Simply reflecting on acts of selflessness, those of Christ or even that of the fictional Sydney Carton, can be spiritually up-lifting and re-energizing. It’s a vital therapy for people enduring suffocating tyranny as we are. I was inspired by this same kind of selflessness when I met other grandparents at my first freedom rally on Parliament Hill in 2017. Many Baby Boomers attending freedom rallies explain their presence by saying they are “here” for their kids, grandkids and their successors.

It was probably that same year that I watched an  interview with a senior Australian citizen who was to be arrested by the Australian Stazi. Before his arrest, “Mr. Aussie”, a Christian, had wondered how he should respond to the petty thugs that would be coming to arrest him for the fabricated crime of protesting grotesque government lockdown measures. He concluded that he would provide civil, straightforward answers to their questioners. His gentle demeanour aside, this patriot’s commitment to the cause of human freedoms was uncompromising. This was the proverbial “hill” Mr. Aussie was prepared to die on if it came to that. Immediately, I knew that I’d found found a kindred spirit in the man, a timely encouragement in a very dark chapter of our history.

Mr. Aussie is not alone. More than one courageous national leader paid the ultimate price for defending his people and revealing the Covid-vaxx truth (including at least three African presidents). Tens of thousands of honest doctors and scientists around the world have put objective scientific truth and medical integrity above status, high paying jobs and cash bonuses. Thousands of employees have said “no thanks” to the frequently injurious and in far too many cases debilitating jab. Mainstream media is suppressing the news, but millions of ordinary people have already confronted, and continue to confront national, provincial and municipal politicians and state-compliant employers with the message: “enough — we will not comply”! 

Our numbers have been growing even as the tyranny intensified. Millions of people world-wide refuse to bow to the Satanic Khazarian gods or defer to their minions at the WEF, the UN, the World Bank, the WHO, the CDC and other globalist-run institutions. The latest battlefront is agriculture and food. Thousands of farmers across Europe are in open revolt against their governments’ ag and food policies as I write. And this past week, a young employee in the US State Department, Annelle Sheline, determined that her “hill” was the US government’s continued enabling of war atrocities in Gaza and resigned from her job. She subsequently gave a CNN interview on her decision at the behest of her former colleagues feeling similar pangs of conscience, but wary of the risks asscoaited with speaking up.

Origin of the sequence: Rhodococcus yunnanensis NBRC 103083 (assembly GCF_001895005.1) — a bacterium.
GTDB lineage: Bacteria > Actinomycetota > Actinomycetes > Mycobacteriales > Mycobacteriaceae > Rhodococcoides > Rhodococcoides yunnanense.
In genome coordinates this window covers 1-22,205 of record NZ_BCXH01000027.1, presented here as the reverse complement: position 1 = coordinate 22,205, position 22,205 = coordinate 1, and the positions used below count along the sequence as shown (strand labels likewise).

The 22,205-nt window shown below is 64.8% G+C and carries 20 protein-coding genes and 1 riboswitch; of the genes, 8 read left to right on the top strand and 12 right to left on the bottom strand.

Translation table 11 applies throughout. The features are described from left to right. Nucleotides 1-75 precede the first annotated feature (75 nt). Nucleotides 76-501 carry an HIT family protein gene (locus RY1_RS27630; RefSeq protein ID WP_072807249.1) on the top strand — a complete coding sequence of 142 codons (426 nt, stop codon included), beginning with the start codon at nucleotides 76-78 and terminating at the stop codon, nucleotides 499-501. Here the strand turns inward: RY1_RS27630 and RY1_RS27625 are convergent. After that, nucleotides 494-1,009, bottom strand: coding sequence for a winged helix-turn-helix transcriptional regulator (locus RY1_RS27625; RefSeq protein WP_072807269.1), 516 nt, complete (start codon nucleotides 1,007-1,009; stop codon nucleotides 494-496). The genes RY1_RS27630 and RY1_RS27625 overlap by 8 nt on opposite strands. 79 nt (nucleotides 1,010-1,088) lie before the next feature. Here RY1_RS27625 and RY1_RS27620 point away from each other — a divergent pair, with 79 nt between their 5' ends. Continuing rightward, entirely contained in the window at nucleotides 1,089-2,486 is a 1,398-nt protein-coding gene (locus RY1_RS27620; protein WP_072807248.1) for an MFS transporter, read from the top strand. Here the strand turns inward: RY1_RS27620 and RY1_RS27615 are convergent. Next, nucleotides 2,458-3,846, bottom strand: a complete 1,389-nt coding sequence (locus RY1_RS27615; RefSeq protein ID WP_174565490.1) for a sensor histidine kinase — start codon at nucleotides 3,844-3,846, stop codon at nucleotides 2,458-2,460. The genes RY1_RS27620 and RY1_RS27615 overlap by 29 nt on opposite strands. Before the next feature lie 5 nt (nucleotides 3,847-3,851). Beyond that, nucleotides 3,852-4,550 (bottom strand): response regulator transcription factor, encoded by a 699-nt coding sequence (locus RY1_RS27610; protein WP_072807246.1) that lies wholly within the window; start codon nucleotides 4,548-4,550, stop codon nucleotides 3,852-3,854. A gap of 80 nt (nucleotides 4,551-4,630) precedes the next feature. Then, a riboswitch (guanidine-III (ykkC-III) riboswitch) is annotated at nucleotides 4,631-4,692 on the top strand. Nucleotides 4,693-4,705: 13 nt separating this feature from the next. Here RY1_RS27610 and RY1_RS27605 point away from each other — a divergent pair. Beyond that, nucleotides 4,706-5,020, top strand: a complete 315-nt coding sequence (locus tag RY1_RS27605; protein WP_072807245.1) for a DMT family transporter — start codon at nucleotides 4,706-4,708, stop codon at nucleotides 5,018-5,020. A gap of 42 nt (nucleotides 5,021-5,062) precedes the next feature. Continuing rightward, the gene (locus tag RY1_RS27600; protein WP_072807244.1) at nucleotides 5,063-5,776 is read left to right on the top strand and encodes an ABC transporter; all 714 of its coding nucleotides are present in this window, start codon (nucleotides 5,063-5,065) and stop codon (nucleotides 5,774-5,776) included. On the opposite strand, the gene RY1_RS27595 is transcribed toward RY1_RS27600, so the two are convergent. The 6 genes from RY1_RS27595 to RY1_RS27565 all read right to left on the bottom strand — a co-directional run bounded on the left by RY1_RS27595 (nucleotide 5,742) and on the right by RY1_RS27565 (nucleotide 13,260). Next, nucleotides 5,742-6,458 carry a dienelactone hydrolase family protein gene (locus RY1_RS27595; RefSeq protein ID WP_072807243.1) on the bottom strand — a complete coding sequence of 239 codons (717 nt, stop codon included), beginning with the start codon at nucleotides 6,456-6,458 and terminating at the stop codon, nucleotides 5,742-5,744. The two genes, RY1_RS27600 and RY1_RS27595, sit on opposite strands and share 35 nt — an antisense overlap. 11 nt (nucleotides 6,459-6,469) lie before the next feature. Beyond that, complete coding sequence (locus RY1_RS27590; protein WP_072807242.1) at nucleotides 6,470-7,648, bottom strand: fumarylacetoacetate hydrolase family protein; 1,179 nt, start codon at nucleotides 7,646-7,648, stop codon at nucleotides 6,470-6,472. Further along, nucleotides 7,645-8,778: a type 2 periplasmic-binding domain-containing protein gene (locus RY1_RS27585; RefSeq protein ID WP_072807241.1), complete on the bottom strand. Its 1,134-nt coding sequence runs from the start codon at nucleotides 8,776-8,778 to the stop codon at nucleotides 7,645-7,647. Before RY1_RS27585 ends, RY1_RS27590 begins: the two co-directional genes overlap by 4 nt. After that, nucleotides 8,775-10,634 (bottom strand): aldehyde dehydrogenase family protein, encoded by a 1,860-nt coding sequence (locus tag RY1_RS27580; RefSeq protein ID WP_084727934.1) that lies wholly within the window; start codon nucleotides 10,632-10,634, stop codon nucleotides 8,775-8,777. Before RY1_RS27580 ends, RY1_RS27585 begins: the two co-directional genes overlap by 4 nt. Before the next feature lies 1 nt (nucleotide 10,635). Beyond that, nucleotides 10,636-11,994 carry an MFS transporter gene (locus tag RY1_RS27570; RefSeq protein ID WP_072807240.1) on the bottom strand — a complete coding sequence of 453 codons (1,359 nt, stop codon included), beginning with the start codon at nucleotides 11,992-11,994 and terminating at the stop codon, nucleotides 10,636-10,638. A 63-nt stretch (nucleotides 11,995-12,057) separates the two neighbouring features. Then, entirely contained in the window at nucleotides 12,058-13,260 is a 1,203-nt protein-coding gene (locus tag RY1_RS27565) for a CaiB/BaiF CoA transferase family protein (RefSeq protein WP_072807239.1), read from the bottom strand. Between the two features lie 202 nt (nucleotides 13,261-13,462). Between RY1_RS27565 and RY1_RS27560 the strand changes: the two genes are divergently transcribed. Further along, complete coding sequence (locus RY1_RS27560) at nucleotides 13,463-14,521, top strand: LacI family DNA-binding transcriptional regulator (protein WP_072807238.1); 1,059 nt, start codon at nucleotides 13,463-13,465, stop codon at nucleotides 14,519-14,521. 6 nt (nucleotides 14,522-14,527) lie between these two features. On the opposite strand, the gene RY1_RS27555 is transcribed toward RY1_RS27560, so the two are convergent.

Today, 165 years after the book’s publication, the opening lines of Dickens’, A Tale of Two Cities, are remarkably descriptive of the dissonant polarities of our time. Dickens wrote:

“It was the best of time, it was the worst of time, it was the age of wisdom, it was the age of foolishness, it was the epoch of belief, it was the epoch of incredulity, it was the season of Light, it was the season of Darkness, it was the spring of hope, it was the winter of despair….”

I never would have thought it possible until now, but this era simultaneously embodies all of the above. Which of these duelling realities is our reality in 2024? To a large extent, it may be a matter of our own choosing. I’m inspireed by the example of a young Belgian politician named Dries Van Langenhove, a patriot who was recently sentenced to a year in jail. According to his Pharisaical  accusers, his crime was being a member of a group chat that indiulged in “racist” and “denialist” memes. And while Dries didn’t send them, he was judged to have not done enough to stop them. Yes, that’s about as Orwellian as it gets. But Van Langenhove is far from despairing. He may even see some type of victory in his situation.

American Renaissance reports concerning Van Langenhove: “Despite government persecution, financial penalties, threats from antifa, and furious media hatred, he gave a speech at the last American Renaissance conference called: ‘This is the Greatest Time to Be Alive.’ He said ‘Our ancestors are watching us, and I want to make my ancestors proud.’ ‘I want to continue their legacy. I am just like they were, prepared to give my life for our people and our future.’

Inevitably, some of our compatriots have become weary and disheartened as the Globalists’ intensifying war on humanity continues. I trust they will find fresh hope in Easter’s theme of spiritual liberation and new encouragement in the example of Mr. Aussie, Annelle Sheline and Dries Van Langenhove. Van Langenhove’s declaration bears repeating: This is The Greatest Time to be Alive. I agree. I can’t think of a better time to do, in Sydney Carton’s terms, that far far better thing than we have ever done. So help me God.

— Calvin

End notes

The Jefferson Monticello


A Tale of Two Cities


The worst assault on free speech in modern Canadian history, John Carpay, Western Standard, March 1, 2014


Belgium should be ashamed


Opinion: Why I’m resigning from the State Department (by Annelle Sheline)